Quick Oil Change
In my previous article I talked about the why and when of an oil change. Let’s look at how and what in this article. The obvious how part is draining dirty oil and putting in clean oil and a new filter. This is what most “do it yourself” people think an oil change is and they don’t see the value in spending $30 and going out of their way to spend a half an hour or more to wait while someone drains the oil and tries to sell them an air filter or some other service they don’t need or want. And you can’t blame them if they don’t trust the people servicing their vehicle.
What most DIY oil change people I’ve meet fail to realize is the importance of the inspection that is performed at the oil change interval. Checking air and breather filters, wiper blades, battery, coolant strength, transmission, power steering, coolant, brake and washer fluid level, leak and contamination checks, inspecting all belts and hoses, checking all lights, lubing doors and hood hinges, checking tire pressure, tread depth, brake pads and rotors, cv joints, suspension, exhaust, greasing steering components are a few examples of what is included on a normal oil change.
Your vehicles owners manual list many of these and also others depending on your current mileage. Rotate tires, change fuel filter, spark plugs, cabin air filter, differential and transmission service, flush cooling, brake and power steering system, change timing belt, checking the EVAP system are required at different mileage intervals along with your oil change.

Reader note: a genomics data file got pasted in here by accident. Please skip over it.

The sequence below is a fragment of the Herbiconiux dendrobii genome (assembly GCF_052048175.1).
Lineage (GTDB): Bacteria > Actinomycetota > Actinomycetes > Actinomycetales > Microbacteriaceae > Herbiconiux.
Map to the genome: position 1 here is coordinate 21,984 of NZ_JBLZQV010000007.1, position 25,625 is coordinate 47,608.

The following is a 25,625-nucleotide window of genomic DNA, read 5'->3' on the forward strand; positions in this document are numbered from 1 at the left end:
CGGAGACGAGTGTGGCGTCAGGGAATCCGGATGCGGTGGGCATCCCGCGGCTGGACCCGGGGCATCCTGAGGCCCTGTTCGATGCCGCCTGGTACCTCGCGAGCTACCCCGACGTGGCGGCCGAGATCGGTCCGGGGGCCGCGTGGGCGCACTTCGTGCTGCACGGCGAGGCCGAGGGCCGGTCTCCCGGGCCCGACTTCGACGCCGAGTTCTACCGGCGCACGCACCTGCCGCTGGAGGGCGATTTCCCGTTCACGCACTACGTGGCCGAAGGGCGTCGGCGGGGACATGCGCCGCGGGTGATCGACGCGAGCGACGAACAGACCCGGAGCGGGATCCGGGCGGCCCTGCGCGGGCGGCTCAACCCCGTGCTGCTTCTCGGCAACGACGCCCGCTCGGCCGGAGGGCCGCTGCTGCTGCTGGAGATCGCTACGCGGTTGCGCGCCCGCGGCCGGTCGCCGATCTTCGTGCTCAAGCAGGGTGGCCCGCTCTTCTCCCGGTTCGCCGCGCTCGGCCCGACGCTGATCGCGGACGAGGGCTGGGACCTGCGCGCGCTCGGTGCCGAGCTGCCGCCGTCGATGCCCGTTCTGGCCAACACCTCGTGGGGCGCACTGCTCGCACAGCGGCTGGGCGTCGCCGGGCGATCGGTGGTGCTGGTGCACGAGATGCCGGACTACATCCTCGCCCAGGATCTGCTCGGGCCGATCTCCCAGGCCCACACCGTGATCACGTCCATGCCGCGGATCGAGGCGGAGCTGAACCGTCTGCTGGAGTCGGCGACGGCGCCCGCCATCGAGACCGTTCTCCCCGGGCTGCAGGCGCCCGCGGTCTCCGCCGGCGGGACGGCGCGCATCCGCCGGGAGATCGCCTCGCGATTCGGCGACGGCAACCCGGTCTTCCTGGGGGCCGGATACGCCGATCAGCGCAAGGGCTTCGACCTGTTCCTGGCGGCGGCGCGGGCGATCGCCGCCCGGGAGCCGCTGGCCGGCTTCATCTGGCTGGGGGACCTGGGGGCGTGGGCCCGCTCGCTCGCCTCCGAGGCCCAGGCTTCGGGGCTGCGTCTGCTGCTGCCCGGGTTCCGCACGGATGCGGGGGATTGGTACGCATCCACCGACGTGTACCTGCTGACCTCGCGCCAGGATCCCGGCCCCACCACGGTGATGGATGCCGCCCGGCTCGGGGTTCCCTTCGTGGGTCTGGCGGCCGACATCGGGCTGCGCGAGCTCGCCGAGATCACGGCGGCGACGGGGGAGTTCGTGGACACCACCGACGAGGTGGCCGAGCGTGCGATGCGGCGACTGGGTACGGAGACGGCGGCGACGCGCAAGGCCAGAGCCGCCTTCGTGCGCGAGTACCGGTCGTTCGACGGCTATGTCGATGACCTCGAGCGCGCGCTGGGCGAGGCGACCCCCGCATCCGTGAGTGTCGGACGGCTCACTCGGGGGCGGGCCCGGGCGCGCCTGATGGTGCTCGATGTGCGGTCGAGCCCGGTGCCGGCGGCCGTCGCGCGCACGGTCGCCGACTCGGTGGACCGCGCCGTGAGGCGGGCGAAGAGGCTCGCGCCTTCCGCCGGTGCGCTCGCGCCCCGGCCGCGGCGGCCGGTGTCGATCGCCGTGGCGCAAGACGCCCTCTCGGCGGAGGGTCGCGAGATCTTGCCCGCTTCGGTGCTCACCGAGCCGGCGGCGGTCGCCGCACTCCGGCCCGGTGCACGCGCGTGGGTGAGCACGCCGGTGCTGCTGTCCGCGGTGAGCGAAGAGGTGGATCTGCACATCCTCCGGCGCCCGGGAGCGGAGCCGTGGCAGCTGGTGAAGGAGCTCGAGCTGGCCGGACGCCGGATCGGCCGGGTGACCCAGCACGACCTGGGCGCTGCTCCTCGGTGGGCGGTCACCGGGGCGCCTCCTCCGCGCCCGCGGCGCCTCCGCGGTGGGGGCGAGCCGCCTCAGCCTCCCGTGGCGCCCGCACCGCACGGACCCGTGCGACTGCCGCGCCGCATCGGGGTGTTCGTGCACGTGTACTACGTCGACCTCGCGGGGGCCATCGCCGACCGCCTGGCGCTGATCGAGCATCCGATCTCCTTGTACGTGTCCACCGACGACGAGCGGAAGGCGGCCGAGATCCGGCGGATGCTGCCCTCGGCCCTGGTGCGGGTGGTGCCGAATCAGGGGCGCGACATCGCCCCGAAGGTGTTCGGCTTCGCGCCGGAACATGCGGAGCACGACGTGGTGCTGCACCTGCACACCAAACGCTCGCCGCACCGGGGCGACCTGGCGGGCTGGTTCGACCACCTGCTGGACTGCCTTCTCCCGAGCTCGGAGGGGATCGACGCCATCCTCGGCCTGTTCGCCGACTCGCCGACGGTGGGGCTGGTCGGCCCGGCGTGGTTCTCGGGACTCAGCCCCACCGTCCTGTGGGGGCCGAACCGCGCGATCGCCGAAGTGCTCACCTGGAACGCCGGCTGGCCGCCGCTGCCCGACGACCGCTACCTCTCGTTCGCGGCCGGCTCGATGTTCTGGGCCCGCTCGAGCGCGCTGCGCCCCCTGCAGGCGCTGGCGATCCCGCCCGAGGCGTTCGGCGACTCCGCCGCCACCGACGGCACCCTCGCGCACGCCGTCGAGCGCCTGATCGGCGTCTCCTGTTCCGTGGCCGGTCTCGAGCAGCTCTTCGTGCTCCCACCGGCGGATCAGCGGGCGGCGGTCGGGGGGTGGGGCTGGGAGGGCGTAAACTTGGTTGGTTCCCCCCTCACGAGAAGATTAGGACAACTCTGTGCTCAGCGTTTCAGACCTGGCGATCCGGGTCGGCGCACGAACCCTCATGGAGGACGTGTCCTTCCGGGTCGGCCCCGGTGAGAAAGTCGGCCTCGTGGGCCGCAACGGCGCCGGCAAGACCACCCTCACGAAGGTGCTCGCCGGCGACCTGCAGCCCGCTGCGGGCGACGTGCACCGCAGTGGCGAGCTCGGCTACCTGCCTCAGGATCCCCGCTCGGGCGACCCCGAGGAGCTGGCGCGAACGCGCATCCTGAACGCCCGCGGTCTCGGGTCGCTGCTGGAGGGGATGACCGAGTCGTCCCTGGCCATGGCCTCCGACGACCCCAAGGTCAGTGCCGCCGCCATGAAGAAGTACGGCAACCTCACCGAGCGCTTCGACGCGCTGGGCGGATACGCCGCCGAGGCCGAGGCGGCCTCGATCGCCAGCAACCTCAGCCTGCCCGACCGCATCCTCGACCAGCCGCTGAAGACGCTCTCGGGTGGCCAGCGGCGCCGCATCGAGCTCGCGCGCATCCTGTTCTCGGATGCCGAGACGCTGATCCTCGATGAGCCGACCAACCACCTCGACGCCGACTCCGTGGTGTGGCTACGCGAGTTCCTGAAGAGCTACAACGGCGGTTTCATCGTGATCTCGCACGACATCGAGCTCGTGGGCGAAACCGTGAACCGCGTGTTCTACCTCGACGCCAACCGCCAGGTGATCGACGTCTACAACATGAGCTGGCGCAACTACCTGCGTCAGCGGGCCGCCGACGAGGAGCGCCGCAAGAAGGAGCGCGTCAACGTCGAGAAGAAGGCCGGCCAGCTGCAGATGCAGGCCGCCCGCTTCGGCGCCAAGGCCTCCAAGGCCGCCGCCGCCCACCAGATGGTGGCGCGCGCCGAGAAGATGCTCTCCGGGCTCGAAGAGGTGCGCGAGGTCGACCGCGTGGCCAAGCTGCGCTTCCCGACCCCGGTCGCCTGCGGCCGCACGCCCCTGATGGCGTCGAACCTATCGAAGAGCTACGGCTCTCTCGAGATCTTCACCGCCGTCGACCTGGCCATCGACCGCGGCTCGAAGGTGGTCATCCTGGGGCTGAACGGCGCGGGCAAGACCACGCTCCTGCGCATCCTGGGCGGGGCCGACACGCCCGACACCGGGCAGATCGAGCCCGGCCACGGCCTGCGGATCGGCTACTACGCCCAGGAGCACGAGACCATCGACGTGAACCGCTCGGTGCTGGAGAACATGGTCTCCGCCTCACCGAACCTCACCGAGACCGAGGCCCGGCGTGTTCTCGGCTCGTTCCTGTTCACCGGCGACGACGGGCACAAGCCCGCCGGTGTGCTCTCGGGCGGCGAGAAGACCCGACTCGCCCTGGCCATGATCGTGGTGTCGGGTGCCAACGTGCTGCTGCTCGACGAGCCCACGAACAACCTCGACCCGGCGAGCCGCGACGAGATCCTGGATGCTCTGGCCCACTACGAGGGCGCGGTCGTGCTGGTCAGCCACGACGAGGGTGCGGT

It’s kind of an extensive list and it’s so important that most vehicle manufactures will not uphold your vehicles warranty unless you have receipts for the required mileage services performed according to your owner’s manual. You don’t have to go to the dealer to have the service items done but you do need to get them done on time to keep your warranty valid!
I guess the point I’m trying to make here is that a quick oil change weather it’s performed by a DIY person or an inexperienced employee is not going to be good enough to keep your vehicle dependable and up to date with its required maintenance and may even invalidate your warranty.
When I talk to friends, relatives or new acquaintances in other areas of the state or country and they find out that I’m a mechanic or start talking about cars I’m often asked “how can I find a good mechanic?” My answer is ask neighbors’ and friends about local independent shops and bring your vehicle into one for an oil change a few times and get to know the owner and mechanic. Ask a lot of questions about what is done on an oil change and have them show you and explain any service needs they find in terms you can understand. Try to build trust and a relationship with them. Transportation is the second largest drain on a person or family’s budget after housing so it will be one of the most important relationships in your financial life.